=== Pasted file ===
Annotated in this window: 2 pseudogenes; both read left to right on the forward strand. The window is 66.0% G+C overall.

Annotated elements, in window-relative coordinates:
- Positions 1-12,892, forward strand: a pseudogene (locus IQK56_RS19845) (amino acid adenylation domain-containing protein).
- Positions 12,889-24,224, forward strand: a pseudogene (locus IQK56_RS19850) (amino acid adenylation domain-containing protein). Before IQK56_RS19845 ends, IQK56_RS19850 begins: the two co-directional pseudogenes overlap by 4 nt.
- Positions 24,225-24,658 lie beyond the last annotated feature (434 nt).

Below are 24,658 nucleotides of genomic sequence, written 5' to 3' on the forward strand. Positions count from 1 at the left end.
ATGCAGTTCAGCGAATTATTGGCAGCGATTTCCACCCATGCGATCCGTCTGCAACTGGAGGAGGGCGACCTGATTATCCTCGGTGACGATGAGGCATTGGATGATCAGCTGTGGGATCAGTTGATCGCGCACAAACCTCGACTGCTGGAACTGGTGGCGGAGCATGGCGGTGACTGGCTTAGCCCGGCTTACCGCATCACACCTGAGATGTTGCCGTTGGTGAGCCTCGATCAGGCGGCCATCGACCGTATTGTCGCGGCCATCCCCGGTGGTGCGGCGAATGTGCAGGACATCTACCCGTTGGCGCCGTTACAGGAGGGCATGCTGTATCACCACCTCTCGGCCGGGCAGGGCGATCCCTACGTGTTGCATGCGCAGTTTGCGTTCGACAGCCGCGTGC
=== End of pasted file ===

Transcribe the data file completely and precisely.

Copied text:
Annotated in this window: 2 pseudogenes; both read left to right on the forward strand. The window is 66.0% G+C overall.

Annotated elements, in window-relative coordinates:
- Positions 1-12,892, forward strand: a pseudogene (locus IQK56_RS19845) (amino acid adenylation domain-containing protein).
- Positions 12,889-24,224, forward strand: a pseudogene (locus IQK56_RS19850) (amino acid adenylation domain-containing protein). Before IQK56_RS19845 ends, IQK56_RS19850 begins: the two co-directional pseudogenes overlap by 4 nt.
- Positions 24,225-24,658 lie beyond the last annotated feature (434 nt).

Below are 24,658 nucleotides of genomic sequence, written 5' to 3' on the forward strand. Positions count from 1 at the left end.
ATGCAGTTCAGCGAATTATTGGCAGCGATTTCCACCCATGCGATCCGTCTGCAACTGGAGGAGGGCGACCTGATTATCCTCGGTGACGATGAGGCATTGGATGATCAGCTGTGGGATCAGTTGATCGCGCACAAACCTCGACTGCTGGAACTGGTGGCGGAGCATGGCGGTGACTGGCTTAGCCCGGCTTACCGCATCACACCTGAGATGTTGCCGTTGGTGAGCCTCGATCAGGCGGCCATCGACCGTATTGTCGCGGCCATCCCCGGTGGTGCGGCGAATGTGCAGGACATCTACCCGTTGGCGCCGTTACAGGAGGGCATGCTGTATCACCACCTCTCGGCCGGGCAGGGCGATCCCTACGTGTTGCATGCGCAGTTTGCGTTCGACAGCCGCGTGC